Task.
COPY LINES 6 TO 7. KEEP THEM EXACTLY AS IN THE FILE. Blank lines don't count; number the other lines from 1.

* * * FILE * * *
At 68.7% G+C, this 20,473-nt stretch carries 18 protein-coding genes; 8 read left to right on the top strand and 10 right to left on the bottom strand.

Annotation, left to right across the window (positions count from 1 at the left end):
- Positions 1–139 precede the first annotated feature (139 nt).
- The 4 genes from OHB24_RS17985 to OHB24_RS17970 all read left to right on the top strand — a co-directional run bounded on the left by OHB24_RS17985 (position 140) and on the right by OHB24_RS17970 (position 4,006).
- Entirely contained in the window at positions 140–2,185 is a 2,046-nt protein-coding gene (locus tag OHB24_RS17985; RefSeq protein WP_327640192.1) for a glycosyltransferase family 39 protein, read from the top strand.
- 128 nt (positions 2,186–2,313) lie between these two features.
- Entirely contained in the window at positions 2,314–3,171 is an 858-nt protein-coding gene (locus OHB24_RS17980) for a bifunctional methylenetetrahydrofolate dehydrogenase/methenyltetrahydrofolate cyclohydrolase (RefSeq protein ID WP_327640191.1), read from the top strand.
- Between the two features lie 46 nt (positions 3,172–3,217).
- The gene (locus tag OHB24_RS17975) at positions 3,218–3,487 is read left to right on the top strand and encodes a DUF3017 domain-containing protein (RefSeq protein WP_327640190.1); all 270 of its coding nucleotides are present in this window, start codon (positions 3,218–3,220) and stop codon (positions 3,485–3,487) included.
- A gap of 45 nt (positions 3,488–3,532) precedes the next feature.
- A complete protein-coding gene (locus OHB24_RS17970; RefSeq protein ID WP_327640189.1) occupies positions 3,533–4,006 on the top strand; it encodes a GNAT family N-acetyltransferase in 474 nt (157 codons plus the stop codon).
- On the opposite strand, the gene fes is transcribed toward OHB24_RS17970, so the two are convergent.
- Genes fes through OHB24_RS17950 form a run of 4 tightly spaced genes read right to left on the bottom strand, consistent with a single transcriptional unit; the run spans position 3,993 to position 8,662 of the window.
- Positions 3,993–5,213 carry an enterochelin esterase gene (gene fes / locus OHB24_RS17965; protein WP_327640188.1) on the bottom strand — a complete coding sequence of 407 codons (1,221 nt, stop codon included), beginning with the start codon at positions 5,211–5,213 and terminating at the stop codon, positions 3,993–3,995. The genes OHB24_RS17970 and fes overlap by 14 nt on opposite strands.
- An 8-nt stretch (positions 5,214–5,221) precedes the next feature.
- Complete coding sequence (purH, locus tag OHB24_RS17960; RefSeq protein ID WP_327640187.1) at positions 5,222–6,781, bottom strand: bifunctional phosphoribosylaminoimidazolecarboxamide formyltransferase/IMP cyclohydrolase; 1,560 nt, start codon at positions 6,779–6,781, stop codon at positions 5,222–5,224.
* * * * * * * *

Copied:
- 128 nt (positions 2,186–2,313) lie between these two features.
- Entirely contained in the window at positions 2,314–3,171 is an 858-nt protein-coding gene (locus OHB24_RS17980) for a bifunctional methylenetetrahydrofolate dehydrogenase/methenyltetrahydrofolate cyclohydrolase (RefSeq protein ID WP_327640191.1), read from the top strand.